Electricity bill hikes keeping coming—seven so far by grid operator LUMA, a US-Canadian consortium—since it took over the grid in 2021. This is adding to the social, economic, and climate burdens that a large part of the population is experiencing.
Moreover, the public policy of local pro-statehood and pro-colonial administrations has been a complete dependence on the federal dole, which reduces self-sufficiency and self-reliance, which in turn reduces our resiliency and increases our vulnerability to future climate disasters. Notwithstanding the massive amount of federal disaster aid coming from FEMA and other federal government agencies after Hurricanes Irma, Maria, Fiona, the 2020 earthquakes and the COVID-19 pandemic, the levels of poverty in Puerto Rico have increased in the last couple of years (and more acutely, poverty among children), at the same time as we see increasing inequality, displacement, and gentrification throughout Puerto Rico.
What is the representation of Puerto Rico like at COP?
Puerto Rico, like all subnational actors, is not a party to the United Nations Framework Convention on Climate Change, so it cannot be an official participant in negotiations. But subnational actors can be delegates at COP.
Some Puerto Ricans that work for international non-governmental organizations attend as part of their work, but not in any official capacity representing the island.
Puerto Rico is currently part of the 18 Associate Members of the United Nations’ Regional Commissions which are not UN Member States and thus are not included in the list of Small Island Developing States (SIDS). Both SIDS and Associate Members are island nations with little responsibility for climate change but that are particularly vulnerable to its impacts.
In contrast, powerful non-state actors such as fossil fuel interests have an outsized and growing influence and presence at COPs, blocking the path to climate justice. At COP27, fossil fuel lobbyists outnumbered the delegations of the countries most impacted by climate—a list that tellingly included Puerto Rico.
What needs to happen in order for Puerto Rico to have adequate representation at COP events?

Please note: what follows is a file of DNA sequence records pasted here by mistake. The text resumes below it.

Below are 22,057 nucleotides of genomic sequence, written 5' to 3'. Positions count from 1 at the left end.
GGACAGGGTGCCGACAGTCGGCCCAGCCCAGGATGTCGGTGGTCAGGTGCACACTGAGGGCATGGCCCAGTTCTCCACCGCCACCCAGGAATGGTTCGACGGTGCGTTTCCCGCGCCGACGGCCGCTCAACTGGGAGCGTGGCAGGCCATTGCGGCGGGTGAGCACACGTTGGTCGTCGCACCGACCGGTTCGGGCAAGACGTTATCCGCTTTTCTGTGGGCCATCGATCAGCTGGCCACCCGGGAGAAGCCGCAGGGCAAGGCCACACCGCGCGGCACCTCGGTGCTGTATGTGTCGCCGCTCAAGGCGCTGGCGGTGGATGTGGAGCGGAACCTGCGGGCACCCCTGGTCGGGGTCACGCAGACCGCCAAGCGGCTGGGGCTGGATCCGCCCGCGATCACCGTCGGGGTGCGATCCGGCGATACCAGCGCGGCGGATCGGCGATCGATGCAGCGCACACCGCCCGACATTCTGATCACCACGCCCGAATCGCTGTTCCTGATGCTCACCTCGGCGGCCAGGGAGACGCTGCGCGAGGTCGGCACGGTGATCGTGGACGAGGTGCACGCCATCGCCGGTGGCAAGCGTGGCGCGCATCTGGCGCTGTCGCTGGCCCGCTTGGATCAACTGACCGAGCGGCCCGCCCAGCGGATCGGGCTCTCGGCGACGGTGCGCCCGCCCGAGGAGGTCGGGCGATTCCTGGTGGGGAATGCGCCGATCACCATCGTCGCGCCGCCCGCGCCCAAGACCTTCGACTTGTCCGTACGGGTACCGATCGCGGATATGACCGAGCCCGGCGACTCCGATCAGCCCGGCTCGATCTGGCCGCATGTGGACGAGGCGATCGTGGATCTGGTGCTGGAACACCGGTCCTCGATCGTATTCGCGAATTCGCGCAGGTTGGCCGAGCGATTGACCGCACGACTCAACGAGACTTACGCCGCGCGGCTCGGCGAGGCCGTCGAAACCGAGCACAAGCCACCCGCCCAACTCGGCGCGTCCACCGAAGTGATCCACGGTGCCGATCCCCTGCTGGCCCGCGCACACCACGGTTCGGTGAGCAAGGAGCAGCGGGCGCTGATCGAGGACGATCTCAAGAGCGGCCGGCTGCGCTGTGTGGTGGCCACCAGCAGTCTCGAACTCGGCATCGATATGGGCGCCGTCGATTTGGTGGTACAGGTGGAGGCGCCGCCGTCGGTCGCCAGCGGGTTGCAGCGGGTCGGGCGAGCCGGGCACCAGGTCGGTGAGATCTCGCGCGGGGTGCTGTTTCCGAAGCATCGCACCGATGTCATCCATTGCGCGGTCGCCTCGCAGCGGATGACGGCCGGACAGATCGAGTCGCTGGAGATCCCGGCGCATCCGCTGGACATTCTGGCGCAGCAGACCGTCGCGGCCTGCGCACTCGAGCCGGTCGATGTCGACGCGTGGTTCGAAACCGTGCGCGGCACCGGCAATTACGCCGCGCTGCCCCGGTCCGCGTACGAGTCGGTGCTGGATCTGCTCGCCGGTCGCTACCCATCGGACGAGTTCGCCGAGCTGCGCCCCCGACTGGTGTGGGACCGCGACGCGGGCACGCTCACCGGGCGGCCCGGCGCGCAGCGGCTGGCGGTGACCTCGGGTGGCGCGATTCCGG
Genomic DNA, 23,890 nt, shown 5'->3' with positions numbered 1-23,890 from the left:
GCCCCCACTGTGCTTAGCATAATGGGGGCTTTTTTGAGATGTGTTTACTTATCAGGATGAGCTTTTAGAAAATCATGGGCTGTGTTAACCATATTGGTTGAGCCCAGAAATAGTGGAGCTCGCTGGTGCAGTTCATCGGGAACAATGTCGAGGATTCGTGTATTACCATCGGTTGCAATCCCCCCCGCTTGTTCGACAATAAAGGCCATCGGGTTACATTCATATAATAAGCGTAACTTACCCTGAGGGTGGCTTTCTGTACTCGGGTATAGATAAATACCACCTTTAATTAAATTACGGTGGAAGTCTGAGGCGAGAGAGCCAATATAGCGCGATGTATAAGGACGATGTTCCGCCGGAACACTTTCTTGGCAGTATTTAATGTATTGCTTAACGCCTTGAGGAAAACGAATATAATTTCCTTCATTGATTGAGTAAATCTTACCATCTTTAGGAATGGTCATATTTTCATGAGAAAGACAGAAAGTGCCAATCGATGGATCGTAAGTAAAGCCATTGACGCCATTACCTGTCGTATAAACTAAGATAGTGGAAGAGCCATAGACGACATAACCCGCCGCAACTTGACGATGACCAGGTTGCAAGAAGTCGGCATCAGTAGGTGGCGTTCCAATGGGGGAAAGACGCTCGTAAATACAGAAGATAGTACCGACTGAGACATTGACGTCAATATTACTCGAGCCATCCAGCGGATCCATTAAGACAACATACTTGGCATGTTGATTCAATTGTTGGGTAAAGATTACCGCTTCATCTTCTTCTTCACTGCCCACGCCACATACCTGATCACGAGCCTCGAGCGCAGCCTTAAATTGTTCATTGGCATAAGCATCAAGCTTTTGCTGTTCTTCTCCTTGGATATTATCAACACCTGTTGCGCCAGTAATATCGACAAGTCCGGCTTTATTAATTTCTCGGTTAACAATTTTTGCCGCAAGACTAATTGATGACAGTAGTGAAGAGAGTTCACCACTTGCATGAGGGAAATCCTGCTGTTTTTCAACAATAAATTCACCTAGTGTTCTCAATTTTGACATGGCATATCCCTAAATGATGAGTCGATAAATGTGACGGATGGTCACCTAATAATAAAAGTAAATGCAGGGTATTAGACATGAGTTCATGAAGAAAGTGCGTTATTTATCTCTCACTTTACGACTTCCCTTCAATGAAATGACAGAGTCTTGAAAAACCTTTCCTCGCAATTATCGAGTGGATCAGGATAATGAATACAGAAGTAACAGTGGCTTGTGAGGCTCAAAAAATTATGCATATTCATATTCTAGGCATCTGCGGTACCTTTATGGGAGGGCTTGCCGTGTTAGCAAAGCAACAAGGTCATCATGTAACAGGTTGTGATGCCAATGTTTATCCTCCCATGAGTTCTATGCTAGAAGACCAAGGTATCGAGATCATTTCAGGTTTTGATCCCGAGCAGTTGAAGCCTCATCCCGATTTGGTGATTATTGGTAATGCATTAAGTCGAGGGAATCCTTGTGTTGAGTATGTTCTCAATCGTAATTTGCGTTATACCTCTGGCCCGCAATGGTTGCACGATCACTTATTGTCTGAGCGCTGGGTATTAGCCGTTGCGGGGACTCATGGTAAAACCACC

Puerto Rico needs its own delegation at future COPs even if it does not participate in official events. Subnational delegations representing cities and regions are already commonplace at the COP, and are advocating for multi-level cooperation, as well as direct technical assistance and funding to address the climate impacts they face.
A Puerto Rican delegation should include non-governmental organizations from Puerto Rico and the diaspora, as well as community and civic leader, academics, and local decision-makers. This delegation should attend every COP and participate in or create its own side events, and establish and nurture contacts with organizations with an ongoing COP presence such as national and international non-governmental organizations.
In addition, Puerto Rican advocates should engage with the vibrant network of international solidarity among labor, Indigenous, environmental justice, and climate justice grassroots non-governmental organizations that attend the COP.
Over time, these engagements will create awareness of the specific hurdles that Puerto Rico faces to create climate resilience. Our hope at PRÁ is that this can lead to making the voice of Puerto Rican climate and resilience advocates heard in international climate decision-making spaces.
The path to climate and clean energy resilience for Puerto Rico goes through self-determination and decolonization—that is what PRÁ and the Puerto Rican diaspora are working towards.
We hope to start attending COP events this year through partnerships with national organizations and regional non-governmental organizations from Latin America, organize side events, and engage with non-governmental organizations and decision makers from around the world. That way we can start educating about and advocating for eliminating Puerto Rico’s political and colonial hurdles that hamper our climate response, and look for solutions that increase our self-reliance, sovereignty and resilience.